You must give or mail W-2’s to all your employees no later than February 2, 2009. Employers must include Copy B, Copy C and Copy 2 along with the Instructions for Employee. In addition, you must send a copy of all W-2’s to the Social Security Administration by March 2, 2009, along with Form W-3, Transmittal of Wage and Tax Statements.

4. Form 1099-MISC, Miscellaneous Income.

The most common use of this form is to report total annual payments to independent contractors (sole proprietors who provided services to your business) of $600 or more. You must send Copy B of the 1099-MISC to the recipient by February 2, 2009. And you must also send Copy A to the IRS by March 2, 2009, along with Form 1096.

Important: Your state probably has payroll tax forms and payments due on January 31 or February 2, so be sure to check with your state’s tax department for details.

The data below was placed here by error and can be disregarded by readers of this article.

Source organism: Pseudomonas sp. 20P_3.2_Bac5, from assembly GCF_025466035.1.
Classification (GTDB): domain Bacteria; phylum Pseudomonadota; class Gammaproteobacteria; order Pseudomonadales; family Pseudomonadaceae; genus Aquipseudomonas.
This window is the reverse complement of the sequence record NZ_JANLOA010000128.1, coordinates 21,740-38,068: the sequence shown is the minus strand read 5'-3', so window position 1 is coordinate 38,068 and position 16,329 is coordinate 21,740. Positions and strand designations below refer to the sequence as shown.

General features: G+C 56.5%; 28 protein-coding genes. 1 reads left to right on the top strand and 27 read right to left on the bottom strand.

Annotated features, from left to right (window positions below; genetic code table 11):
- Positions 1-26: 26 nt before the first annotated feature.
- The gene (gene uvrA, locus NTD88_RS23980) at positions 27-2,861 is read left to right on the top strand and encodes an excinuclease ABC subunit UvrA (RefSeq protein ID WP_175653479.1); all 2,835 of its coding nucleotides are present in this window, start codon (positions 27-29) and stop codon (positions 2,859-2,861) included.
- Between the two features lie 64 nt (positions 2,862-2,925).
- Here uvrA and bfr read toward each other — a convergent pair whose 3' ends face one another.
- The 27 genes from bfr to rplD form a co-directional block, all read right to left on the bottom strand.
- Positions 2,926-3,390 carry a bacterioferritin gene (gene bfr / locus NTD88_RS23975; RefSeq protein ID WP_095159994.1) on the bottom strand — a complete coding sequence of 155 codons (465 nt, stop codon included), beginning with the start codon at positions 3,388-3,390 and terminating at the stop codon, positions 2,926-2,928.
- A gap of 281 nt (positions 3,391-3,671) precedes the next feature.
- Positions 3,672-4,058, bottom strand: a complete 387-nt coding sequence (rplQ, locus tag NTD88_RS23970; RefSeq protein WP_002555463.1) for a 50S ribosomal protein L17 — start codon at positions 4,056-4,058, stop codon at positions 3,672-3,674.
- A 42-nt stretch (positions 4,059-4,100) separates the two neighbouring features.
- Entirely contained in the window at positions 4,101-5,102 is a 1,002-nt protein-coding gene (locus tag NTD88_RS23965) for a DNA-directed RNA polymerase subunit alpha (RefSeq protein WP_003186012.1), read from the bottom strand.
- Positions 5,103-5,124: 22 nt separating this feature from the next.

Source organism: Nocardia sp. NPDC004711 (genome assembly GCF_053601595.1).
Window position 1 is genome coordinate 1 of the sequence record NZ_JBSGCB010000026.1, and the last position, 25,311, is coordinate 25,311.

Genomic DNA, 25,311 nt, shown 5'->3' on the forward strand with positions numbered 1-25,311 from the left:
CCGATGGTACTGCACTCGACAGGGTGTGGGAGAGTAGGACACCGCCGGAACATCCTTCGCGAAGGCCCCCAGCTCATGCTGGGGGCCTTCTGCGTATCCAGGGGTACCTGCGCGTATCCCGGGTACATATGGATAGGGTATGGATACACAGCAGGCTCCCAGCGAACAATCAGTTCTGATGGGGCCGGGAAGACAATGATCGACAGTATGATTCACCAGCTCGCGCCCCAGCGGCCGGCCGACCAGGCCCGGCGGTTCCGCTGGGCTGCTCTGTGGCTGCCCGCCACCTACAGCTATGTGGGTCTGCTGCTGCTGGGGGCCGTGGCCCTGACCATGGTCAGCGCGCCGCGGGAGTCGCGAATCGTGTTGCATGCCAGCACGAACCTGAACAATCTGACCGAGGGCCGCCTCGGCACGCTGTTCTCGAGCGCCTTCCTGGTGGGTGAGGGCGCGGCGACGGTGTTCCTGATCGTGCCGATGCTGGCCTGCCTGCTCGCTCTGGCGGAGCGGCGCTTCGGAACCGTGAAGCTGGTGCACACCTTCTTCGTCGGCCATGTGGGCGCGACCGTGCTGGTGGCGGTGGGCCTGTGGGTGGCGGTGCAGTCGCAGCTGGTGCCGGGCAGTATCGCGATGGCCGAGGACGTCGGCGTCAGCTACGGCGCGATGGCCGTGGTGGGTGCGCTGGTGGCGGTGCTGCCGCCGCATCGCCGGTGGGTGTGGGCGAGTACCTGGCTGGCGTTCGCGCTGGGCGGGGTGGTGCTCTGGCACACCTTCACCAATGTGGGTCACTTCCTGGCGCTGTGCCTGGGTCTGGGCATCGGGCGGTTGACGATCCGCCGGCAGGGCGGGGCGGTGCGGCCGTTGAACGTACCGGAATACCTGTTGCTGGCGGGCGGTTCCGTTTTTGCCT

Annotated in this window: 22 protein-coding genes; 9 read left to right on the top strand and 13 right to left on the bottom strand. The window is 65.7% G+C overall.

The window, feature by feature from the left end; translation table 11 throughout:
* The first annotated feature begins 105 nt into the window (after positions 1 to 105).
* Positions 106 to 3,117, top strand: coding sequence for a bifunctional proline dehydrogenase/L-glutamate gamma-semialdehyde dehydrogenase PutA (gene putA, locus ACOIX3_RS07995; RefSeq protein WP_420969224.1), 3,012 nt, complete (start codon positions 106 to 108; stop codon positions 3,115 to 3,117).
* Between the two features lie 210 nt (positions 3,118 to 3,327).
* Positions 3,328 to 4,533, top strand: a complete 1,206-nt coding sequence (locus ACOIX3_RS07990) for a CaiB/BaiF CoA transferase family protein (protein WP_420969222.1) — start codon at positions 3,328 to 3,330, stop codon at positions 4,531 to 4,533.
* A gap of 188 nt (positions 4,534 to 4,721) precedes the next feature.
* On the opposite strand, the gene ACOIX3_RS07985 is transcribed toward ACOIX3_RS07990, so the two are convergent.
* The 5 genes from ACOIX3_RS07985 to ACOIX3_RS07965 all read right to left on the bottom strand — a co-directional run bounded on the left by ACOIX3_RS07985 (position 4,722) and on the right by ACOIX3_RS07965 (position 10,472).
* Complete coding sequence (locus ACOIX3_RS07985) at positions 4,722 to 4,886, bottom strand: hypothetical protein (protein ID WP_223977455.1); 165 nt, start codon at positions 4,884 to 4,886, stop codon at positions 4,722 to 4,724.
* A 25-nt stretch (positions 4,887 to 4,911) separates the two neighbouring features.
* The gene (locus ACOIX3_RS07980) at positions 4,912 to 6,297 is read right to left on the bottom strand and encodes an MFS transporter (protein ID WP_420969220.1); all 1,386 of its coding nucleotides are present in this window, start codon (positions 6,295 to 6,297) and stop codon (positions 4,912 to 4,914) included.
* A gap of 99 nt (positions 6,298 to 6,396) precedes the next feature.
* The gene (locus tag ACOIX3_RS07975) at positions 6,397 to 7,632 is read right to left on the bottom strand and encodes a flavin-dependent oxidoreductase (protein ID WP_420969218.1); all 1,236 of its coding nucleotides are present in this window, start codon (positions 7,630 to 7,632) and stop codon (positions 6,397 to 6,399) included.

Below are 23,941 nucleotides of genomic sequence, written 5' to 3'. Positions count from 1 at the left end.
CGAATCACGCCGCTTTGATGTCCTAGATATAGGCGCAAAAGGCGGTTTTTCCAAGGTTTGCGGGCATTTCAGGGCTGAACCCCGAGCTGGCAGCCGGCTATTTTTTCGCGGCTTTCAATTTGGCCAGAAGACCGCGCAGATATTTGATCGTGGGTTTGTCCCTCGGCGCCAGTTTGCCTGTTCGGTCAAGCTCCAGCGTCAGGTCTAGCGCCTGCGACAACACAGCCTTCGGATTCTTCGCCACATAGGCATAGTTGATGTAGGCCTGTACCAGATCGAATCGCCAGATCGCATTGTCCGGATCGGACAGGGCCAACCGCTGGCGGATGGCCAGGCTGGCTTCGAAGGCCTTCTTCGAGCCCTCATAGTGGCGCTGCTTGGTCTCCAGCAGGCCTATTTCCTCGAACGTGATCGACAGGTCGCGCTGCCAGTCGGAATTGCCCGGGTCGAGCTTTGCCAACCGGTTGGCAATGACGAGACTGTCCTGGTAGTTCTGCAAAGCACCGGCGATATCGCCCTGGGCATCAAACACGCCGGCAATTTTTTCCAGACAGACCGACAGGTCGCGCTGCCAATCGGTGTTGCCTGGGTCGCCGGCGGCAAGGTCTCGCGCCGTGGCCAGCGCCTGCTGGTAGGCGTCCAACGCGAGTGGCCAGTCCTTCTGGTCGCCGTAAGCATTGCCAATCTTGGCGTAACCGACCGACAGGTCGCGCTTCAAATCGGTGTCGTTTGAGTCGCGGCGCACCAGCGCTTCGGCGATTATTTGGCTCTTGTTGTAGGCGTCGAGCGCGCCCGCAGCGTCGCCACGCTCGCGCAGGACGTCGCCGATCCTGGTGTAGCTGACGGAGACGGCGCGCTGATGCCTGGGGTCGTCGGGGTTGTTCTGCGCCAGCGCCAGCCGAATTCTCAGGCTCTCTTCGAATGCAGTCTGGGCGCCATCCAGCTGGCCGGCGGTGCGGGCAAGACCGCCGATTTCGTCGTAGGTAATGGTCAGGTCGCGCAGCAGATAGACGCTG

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How Destination Clubs Fare in a Slow Real Estate Market

According to the National Association of Realtors, new-home sales are projected to drop to 464,000 in 2009, down 8.8% from their 2008 mark of 509,000. While real estate experts remain unsure when the real estate downturn will again move positive, equity and non-equity destination clubs both welcome and fear the decrease in luxury real estate prices.

Most destination club business models revolve around the clubs’ real estate holdings. Destination clubs typically fall into three rather broad categories:

Bond-like Memberships